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Gov Arming Guards To Protect City
By JOE MAHONEY and CORKY SIEMASZKO Daily News Staff Writers
ov. Pataki ordered the arming of all National Guard troops at Ground Zero and city transportation hubs last night after the FBI issued a new terrorism warning about possible attacks at home and abroad this week.
"We will do everything possible to protect the people of New York," he said. "At the same time, it's important for all of us to continue to live our lives as normally as possible. We must not and will not give in to fear."
The National Guard will soon carry guns in NYC hotspots. Pataki spokesman Mike McKeon said 470 troops guarding Ground Zero, area airports, Penn Station, Grand Central Terminal and other spots will be carrying loaded weapons by the end of the week.
"It is appropriate to augment their mission by having them armed," he said. "But they will not all be armed tomorrow. It takes a couple of days" to replace Guards who have not completed firearms training.
Police brass did not immediately comment on the new terror alert, which came hours after Mayor Giuliani said the FBI should be compelled to share terrorism information with city officials.
Giuliani made his case before a congressional subcommittee on terrorism that convened at City Hall yesterday morning.
"Given what happened, we're in a different world, and we have to cooperate with each other," the mayor said. "We've got to go into an absolutely new revolutionary era in the sharing of information."
He asked Congress to pass a law requiring the FBI and other federal authorities to share intelligence with local officials — especially during a crisis.
"Anything that would affect the safety and security of the people of this city, I need to know and I need to know it now," Police Commissioner Bernard Kerik told the panel. "I can't wait until it goes through a committee and it goes through a number of jurisdictions."
FBI Director Robert Mueller, addressing a police chiefs convention in Toronto yesterday, pledged better cooperation. But rival law enforcement agencies historically have been reluctant to share intelligence.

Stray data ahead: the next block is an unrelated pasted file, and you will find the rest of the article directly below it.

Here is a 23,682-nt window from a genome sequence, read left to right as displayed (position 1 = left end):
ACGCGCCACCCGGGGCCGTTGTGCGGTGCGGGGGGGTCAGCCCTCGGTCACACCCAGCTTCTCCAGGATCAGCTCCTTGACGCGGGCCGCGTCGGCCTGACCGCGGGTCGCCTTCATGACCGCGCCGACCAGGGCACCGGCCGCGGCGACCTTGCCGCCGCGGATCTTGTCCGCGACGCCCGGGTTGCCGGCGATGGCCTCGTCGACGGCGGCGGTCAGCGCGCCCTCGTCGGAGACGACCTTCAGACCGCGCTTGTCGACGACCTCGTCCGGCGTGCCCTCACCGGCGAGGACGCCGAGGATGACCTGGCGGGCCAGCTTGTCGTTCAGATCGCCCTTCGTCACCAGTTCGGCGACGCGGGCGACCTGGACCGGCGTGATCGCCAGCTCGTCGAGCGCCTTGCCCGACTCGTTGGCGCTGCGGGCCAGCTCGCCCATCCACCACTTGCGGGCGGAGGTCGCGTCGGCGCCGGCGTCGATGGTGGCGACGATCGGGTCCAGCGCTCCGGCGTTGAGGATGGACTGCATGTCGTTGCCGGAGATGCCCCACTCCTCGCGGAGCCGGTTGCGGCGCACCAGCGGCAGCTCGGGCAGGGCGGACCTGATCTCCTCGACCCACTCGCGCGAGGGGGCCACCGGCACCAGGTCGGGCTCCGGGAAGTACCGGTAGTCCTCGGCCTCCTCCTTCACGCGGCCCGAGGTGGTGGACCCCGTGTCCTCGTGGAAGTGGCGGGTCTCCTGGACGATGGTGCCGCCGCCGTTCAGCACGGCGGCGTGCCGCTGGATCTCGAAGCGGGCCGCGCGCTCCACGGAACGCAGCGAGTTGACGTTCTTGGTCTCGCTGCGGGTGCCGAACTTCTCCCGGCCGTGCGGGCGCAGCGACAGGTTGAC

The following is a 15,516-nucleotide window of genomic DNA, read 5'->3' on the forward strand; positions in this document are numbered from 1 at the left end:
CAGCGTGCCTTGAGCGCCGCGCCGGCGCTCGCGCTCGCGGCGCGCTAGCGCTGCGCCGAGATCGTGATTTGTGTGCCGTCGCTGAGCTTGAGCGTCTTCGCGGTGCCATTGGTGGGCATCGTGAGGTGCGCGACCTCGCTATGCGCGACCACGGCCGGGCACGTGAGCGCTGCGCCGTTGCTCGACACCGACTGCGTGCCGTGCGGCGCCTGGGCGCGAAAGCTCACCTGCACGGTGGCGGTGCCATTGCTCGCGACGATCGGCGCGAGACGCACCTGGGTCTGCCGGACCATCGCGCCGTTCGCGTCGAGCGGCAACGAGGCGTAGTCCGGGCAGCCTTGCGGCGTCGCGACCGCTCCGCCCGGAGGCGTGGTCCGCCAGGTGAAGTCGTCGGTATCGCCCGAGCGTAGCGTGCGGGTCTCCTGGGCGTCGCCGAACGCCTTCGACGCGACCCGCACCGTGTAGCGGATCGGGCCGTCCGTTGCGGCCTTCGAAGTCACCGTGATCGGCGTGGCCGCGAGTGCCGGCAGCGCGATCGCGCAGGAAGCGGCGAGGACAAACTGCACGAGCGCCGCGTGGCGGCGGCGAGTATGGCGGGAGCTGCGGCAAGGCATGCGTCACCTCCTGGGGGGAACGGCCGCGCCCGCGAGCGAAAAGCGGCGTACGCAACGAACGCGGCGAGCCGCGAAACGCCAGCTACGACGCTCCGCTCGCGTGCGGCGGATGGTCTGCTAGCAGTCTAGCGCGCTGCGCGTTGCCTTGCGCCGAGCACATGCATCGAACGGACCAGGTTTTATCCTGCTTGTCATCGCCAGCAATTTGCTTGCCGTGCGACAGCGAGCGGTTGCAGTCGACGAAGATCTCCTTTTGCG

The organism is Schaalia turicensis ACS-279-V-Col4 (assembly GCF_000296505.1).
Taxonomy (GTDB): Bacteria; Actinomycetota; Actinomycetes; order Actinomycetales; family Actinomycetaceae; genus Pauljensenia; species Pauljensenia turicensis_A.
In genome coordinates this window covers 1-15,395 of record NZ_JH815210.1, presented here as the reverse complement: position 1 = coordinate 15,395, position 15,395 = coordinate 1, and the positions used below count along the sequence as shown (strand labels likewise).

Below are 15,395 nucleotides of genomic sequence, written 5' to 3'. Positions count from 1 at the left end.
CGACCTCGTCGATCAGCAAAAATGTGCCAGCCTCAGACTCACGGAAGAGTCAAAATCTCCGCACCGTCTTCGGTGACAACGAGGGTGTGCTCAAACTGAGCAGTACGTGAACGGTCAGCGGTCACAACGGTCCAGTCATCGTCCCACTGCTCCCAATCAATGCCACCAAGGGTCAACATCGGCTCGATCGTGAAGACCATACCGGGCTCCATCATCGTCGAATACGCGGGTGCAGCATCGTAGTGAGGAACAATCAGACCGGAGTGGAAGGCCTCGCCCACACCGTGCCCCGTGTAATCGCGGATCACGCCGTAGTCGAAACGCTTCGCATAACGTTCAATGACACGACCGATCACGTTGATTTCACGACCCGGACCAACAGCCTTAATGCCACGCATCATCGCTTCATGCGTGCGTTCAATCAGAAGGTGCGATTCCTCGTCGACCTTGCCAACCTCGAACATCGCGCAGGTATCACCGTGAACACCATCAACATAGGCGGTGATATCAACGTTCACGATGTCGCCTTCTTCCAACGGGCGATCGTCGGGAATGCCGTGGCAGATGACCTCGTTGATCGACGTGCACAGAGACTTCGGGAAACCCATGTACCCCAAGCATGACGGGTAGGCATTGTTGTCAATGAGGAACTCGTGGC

"That culture needs to be addressed," said Gov. Frank Keating of Oklahoma, who told the lawmakers at City Hall that when he was an FBI agent, he was taught "local law enforcement is undereducated and frequently corrupt."
Meanwhile, new figures showed the toll of the dead and missing from the hijacked jets and the Sept. 11 attacks on the World Trade Center and the Pentagon had slipped below 5,000 for the first time, to 4,947.
The number changed as the death toll at the Trade Center rose by 10, to 529, and the total of missing fell by 90, to 4,046.
Rising Price Tag
At another City Hall hearing yesterday, an official of the Federal Emergency Management Agency told a City Council committee it cost about $40 million a week to clear the remains of the fallen Trade Center complex.
FEMA Administrator Richard Buck warned that the price tag could rise "when you get further to the ground level and you start digging into the basements."
Engineers are especially concerned about the condition of the wall that surrounds the collapsed complex and holds back the waters of the Hudson River.
Cynthia Steed, a spokeswoman for the federal Small Business Administration, testified that her agency has approved $75.4 million in low-interest loans to businesses and people who sustained property damage or economic losses in the catastrophe.
Work at Ground Zero stopped Sunday for a moving memorial service attended by the relatives of the thousands killed and missing in the Trade Center rubble. Rescue crews, rejuvenated by their first break since the attacks, tackled the ruins with fresh vigor yesterday.
"After all the big body finds last week, it was nice and different to have time off," said William Harris, a subcontractor for Tully Construction of Flushing, Queens.
With Lisa L. Colangelo, Greg Gittrich and Frank Lombardi
-- Martin Thompson (firstname.lastname@example.org), October 30, 2001
"augment their mission by having them armed"
It's always amazingly stupid and pathetic that these "soldiers" in uniforms are usually deployed without firearms, and often, even if they have firearms, they aren't issued ammo. Wearing cammies but being unarmed is like having a big target painted on your chest -- any nut who wants to start shooting people is probably going to knock off the apparent "threat" first, right? (not knowing the Guardsman is unarmed!)
As a rule, someone like me (CCW holder in my state of residence) walking past a uniformed Guardsman is better armed (and probably a better shot, too...I am *quite* sure I practice more often than a National Guardsman!).
As the old saying goes, "Forget the dog, beware of owner." Probably should be updated, "Forget the guy in uniform, beware of plainclothes civilian."
-- Andre Weltman (email@example.com), October 31, 2001.